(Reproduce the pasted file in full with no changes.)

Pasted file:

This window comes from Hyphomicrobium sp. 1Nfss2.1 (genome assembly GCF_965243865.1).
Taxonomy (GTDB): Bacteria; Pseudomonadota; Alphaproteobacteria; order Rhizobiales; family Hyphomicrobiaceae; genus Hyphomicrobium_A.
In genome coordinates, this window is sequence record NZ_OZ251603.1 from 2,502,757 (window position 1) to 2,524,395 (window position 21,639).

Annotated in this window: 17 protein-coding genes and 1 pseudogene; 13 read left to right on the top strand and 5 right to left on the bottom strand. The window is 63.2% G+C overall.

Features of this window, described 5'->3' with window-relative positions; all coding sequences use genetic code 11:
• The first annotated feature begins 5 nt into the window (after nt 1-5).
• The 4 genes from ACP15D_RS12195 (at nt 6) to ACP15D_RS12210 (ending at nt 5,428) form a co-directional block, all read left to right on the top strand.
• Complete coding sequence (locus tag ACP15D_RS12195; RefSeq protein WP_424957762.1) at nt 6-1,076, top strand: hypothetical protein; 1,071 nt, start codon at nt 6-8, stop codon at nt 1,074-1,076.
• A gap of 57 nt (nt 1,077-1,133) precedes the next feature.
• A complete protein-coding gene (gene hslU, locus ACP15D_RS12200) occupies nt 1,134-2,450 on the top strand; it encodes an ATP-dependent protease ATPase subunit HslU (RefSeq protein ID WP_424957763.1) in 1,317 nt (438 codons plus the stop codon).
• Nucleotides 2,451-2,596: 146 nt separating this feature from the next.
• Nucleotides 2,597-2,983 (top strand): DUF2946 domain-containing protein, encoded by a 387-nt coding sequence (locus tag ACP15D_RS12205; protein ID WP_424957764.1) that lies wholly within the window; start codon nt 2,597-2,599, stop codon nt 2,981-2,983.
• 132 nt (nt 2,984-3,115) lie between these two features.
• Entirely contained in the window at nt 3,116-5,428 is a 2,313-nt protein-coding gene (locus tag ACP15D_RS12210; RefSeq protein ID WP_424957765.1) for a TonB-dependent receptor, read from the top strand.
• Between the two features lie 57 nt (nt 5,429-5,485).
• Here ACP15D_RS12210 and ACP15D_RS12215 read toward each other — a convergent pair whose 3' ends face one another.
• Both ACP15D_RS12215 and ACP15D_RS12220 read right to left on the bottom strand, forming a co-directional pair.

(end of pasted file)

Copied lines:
This window comes from Hyphomicrobium sp. 1Nfss2.1 (genome assembly GCF_965243865.1).
Taxonomy (GTDB): Bacteria; Pseudomonadota; Alphaproteobacteria; order Rhizobiales; family Hyphomicrobiaceae; genus Hyphomicrobium_A.
In genome coordinates, this window is sequence record NZ_OZ251603.1 from 2,502,757 (window position 1) to 2,524,395 (window position 21,639).

Annotated in this window: 17 protein-coding genes and 1 pseudogene; 13 read left to right on the top strand and 5 right to left on the bottom strand. The window is 63.2% G+C overall.

Features of this window, described 5'->3' with window-relative positions; all coding sequences use genetic code 11:
• The first annotated feature begins 5 nt into the window (after nt 1-5).
• The 4 genes from ACP15D_RS12195 (at nt 6) to ACP15D_RS12210 (ending at nt 5,428) form a co-directional block, all read left to right on the top strand.
• Complete coding sequence (locus tag ACP15D_RS12195; RefSeq protein WP_424957762.1) at nt 6-1,076, top strand: hypothetical protein; 1,071 nt, start codon at nt 6-8, stop codon at nt 1,074-1,076.
• A gap of 57 nt (nt 1,077-1,133) precedes the next feature.
• A complete protein-coding gene (gene hslU, locus ACP15D_RS12200) occupies nt 1,134-2,450 on the top strand; it encodes an ATP-dependent protease ATPase subunit HslU (RefSeq protein ID WP_424957763.1) in 1,317 nt (438 codons plus the stop codon).
• Nucleotides 2,451-2,596: 146 nt separating this feature from the next.
• Nucleotides 2,597-2,983 (top strand): DUF2946 domain-containing protein, encoded by a 387-nt coding sequence (locus tag ACP15D_RS12205; protein ID WP_424957764.1) that lies wholly within the window; start codon nt 2,597-2,599, stop codon nt 2,981-2,983.
• 132 nt (nt 2,984-3,115) lie between these two features.
• Entirely contained in the window at nt 3,116-5,428 is a 2,313-nt protein-coding gene (locus tag ACP15D_RS12210; RefSeq protein ID WP_424957765.1) for a TonB-dependent receptor, read from the top strand.
• Between the two features lie 57 nt (nt 5,429-5,485).
• Here ACP15D_RS12210 and ACP15D_RS12215 read toward each other — a convergent pair whose 3' ends face one another.
• Both ACP15D_RS12215 and ACP15D_RS12220 read right to left on the bottom strand, forming a co-directional pair.